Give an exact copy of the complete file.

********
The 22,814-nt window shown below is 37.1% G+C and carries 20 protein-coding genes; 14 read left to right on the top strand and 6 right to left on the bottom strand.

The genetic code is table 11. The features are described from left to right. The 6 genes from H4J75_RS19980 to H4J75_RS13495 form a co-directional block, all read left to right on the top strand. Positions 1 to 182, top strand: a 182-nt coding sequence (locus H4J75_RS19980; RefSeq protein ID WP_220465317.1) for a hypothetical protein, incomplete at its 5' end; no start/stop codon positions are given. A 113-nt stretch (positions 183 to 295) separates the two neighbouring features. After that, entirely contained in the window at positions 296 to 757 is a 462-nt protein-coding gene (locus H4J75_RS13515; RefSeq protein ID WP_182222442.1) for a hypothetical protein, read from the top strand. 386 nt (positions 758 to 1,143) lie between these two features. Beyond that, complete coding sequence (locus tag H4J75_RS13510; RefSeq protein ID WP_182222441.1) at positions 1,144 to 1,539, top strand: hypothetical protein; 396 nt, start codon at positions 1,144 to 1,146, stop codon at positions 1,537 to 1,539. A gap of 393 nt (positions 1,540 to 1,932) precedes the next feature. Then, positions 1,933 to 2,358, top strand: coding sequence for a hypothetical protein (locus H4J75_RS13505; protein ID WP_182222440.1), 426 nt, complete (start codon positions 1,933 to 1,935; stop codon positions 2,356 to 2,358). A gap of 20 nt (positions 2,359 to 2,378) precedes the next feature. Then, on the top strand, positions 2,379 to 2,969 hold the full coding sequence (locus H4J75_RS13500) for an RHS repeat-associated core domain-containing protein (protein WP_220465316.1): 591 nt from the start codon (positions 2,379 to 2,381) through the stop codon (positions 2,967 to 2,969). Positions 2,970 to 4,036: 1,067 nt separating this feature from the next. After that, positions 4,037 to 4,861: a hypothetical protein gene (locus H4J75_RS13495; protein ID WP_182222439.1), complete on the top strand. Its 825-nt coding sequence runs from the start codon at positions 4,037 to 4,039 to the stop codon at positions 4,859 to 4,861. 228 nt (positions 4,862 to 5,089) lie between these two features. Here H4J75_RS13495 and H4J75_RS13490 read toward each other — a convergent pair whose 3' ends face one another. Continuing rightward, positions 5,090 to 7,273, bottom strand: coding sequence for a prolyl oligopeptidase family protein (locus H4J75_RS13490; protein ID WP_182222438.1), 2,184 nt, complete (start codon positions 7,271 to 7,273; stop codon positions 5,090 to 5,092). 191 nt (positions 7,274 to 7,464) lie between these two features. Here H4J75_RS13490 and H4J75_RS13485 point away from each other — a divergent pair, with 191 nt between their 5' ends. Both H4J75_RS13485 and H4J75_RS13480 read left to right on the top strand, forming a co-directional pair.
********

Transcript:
The 22,814-nt window shown below is 37.1% G+C and carries 20 protein-coding genes; 14 read left to right on the top strand and 6 right to left on the bottom strand.

The genetic code is table 11. The features are described from left to right. The 6 genes from H4J75_RS19980 to H4J75_RS13495 form a co-directional block, all read left to right on the top strand. Positions 1 to 182, top strand: a 182-nt coding sequence (locus H4J75_RS19980; RefSeq protein ID WP_220465317.1) for a hypothetical protein, incomplete at its 5' end; no start/stop codon positions are given. A 113-nt stretch (positions 183 to 295) separates the two neighbouring features. After that, entirely contained in the window at positions 296 to 757 is a 462-nt protein-coding gene (locus H4J75_RS13515; RefSeq protein ID WP_182222442.1) for a hypothetical protein, read from the top strand. 386 nt (positions 758 to 1,143) lie between these two features. Beyond that, complete coding sequence (locus tag H4J75_RS13510; RefSeq protein ID WP_182222441.1) at positions 1,144 to 1,539, top strand: hypothetical protein; 396 nt, start codon at positions 1,144 to 1,146, stop codon at positions 1,537 to 1,539. A gap of 393 nt (positions 1,540 to 1,932) precedes the next feature. Then, positions 1,933 to 2,358, top strand: coding sequence for a hypothetical protein (locus H4J75_RS13505; protein ID WP_182222440.1), 426 nt, complete (start codon positions 1,933 to 1,935; stop codon positions 2,356 to 2,358). A gap of 20 nt (positions 2,359 to 2,378) precedes the next feature. Then, on the top strand, positions 2,379 to 2,969 hold the full coding sequence (locus H4J75_RS13500) for an RHS repeat-associated core domain-containing protein (protein WP_220465316.1): 591 nt from the start codon (positions 2,379 to 2,381) through the stop codon (positions 2,967 to 2,969). Positions 2,970 to 4,036: 1,067 nt separating this feature from the next. After that, positions 4,037 to 4,861: a hypothetical protein gene (locus H4J75_RS13495; protein ID WP_182222439.1), complete on the top strand. Its 825-nt coding sequence runs from the start codon at positions 4,037 to 4,039 to the stop codon at positions 4,859 to 4,861. 228 nt (positions 4,862 to 5,089) lie between these two features. Here H4J75_RS13495 and H4J75_RS13490 read toward each other — a convergent pair whose 3' ends face one another. Continuing rightward, positions 5,090 to 7,273, bottom strand: coding sequence for a prolyl oligopeptidase family protein (locus H4J75_RS13490; protein ID WP_182222438.1), 2,184 nt, complete (start codon positions 7,271 to 7,273; stop codon positions 5,090 to 5,092). 191 nt (positions 7,274 to 7,464) lie between these two features. Here H4J75_RS13490 and H4J75_RS13485 point away from each other — a divergent pair, with 191 nt between their 5' ends. Both H4J75_RS13485 and H4J75_RS13480 read left to right on the top strand, forming a co-directional pair.